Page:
Each galaxy in SAGE is assumed to carry a black hole, which can grow to become supermassive. Black holes grow in SAGE through two accretion channels, which each results in a different mode of feedback, and are instantly merged when their host galaxies merge.

In the quasar mode, cold gas is accreted as a result of a merger or disk instability. If the energy released by this accreted gas exceeds the binding energy of the remaining cold gas in the galaxy, then it is all shifted to the ejected reservoir. If there is further energy left to unbind the hot gas, then that will occur as well.

In the radio mode, black holes quiescently accrete gas from the hot reservoir. In doing so, they release energy that is used to directly suppress cooling rates. In addition, a `heating radius' is established, which gives the radius whose internal mass equals the mass of gas that was prevented from cooling. The radius is maintained for a halo and can only ever increase, should radio mode become more efficient. Radio mode feedback thus has a long-lasting effect. The ratio of the heating radius to the cooling radius at any time describes the fraction of gas that is suppressed from cooling due to radio mode feedback.

Satellite galaxies

Satellite galaxies (i.e. those associated with a non-primary subhalo) are subject to cooling and other internal galaxy processes like any galaxy in SAGE. Typically, subhaloes lose mass as they fall into larger haloes. Hot gas is stripped from satellites at a rate proportional to the dark matter when this happens. Additionally, any reheated material from feedback is deposited in the central galaxy's hot/ejected reservoir.

SAGE does not have orphan galaxies. If a subhalo disappears from the merger tree, which will happen when the subhalo drops below the minimum number of particles (e.g. 20 for Millennium, but Bolshoi has 2-particle subhaloes), the time of its existence as a subhalo is compared against the dynamical friction time-scale of the galaxy within the halo. If it has lived beyond this, the satellite is instantly merged with the central. If it hasn't lived this long, the satellite will be disrupted, where its stars go to the `intracluster stars' component of the central, and all its gas goes to the central's hot gas reservoir.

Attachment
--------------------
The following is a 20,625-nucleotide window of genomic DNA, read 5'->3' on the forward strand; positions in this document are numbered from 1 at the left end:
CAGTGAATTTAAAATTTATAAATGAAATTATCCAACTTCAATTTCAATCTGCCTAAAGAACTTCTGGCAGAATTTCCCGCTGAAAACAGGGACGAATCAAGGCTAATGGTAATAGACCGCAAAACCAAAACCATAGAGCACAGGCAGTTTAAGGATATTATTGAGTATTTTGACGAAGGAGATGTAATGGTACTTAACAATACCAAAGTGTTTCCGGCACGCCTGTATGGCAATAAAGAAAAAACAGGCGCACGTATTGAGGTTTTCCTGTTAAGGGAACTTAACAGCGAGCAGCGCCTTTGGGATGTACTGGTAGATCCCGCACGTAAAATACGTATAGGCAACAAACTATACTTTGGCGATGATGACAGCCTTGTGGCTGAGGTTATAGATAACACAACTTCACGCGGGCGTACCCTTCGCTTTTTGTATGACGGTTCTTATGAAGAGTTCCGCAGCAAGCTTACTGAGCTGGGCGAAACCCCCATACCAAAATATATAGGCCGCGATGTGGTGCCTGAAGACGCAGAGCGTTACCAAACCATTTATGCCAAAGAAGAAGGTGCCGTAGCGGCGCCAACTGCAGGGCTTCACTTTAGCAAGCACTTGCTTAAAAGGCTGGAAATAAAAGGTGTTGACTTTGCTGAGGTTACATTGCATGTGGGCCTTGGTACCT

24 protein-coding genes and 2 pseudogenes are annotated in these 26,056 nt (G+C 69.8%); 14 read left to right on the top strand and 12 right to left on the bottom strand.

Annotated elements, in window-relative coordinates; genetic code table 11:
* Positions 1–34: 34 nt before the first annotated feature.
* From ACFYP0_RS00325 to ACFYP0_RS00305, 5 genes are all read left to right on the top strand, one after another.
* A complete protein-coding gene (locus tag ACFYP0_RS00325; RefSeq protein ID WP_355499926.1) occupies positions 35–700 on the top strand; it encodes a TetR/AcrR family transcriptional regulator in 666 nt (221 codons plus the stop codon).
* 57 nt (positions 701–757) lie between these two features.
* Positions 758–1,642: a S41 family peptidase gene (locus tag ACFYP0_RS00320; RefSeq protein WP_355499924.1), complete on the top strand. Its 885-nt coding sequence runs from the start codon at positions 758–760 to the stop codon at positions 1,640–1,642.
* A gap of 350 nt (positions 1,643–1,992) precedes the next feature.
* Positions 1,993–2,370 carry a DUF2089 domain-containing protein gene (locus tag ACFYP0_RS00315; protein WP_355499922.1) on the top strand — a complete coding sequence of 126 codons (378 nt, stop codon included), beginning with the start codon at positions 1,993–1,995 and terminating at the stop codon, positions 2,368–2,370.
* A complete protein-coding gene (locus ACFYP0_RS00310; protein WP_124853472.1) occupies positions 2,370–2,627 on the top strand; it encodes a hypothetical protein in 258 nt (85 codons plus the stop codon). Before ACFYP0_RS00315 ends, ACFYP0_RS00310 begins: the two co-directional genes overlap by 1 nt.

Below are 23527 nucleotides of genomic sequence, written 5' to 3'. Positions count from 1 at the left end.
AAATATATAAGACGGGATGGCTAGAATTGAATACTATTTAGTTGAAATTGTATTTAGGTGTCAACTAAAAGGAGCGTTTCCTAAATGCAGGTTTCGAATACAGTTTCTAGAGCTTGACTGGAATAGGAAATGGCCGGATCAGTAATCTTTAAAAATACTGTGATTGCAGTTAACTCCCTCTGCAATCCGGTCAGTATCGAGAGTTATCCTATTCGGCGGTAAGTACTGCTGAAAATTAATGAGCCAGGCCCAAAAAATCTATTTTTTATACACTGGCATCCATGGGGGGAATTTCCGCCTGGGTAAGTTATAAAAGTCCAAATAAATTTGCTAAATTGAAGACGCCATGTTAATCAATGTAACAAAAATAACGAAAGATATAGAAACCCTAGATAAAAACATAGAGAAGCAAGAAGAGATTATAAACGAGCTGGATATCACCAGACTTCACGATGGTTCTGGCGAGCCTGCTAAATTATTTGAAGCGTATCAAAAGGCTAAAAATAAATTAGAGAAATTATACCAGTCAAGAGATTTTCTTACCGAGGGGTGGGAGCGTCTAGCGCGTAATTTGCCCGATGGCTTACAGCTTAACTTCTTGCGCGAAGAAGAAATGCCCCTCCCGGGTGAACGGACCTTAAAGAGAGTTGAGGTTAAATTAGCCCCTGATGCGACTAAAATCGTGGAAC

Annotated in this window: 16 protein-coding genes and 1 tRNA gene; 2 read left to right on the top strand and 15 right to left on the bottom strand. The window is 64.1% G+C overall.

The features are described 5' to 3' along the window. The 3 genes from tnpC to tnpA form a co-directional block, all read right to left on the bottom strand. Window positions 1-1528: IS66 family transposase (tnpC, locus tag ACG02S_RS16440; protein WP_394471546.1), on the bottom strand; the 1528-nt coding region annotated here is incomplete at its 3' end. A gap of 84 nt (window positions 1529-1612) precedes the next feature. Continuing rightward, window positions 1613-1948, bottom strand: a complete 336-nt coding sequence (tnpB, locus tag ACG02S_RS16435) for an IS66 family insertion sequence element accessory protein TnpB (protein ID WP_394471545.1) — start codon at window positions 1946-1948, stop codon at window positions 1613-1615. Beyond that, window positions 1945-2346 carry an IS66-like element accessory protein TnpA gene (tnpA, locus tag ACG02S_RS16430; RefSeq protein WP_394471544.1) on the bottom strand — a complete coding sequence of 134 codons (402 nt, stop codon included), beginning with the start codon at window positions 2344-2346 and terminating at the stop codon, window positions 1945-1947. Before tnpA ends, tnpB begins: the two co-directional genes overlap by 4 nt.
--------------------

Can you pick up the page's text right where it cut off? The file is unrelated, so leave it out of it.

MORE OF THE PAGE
SAGE was calibrated to reproduce several statistical features and scaling relations of galaxies at z=0, including the stellar mass function, the black hole–bulge mass relation, the stellar mass–gas metallicity relation, and the Baryonic Tully–Fisher relation. The model was also loosely constrained by the Madau–Lilly diagram. SAGE was calibrated such that a single parameter set worked well for each of the Millennium, Bolshoi, and GiggleZ-MR simulations, although the greatest emphasis was placed on Millennium. For some simulations, the baryon fraction was modified to ensure a realistic galaxy population at z=0. For example, Millennium and GiggleZ-MR used fb = 0.17, whereas Bolshoi used fb = 0.13, and Vishnu used fb = 0.15. In the case of MultiDark, we used the true baryon fraction from the Planck cosmology but increased the star formation efficiency parameter from 0.05 to 0.07. These small changes help to combat the effects of resolution and merger tree construction. See Croton et al. (2016) for full details.

Stellar mass function for SAGE galaxies for each of the Millennium, Bolshoi, and GiggleZ-MR simulations at z=0. These were calibrated to match the observed mass function of Baldry et al. (2008). Compared is the mass function from the Croton et al. (2006) model as run on Millennium. Credit: Fig. 1 of Croton et al. (2016).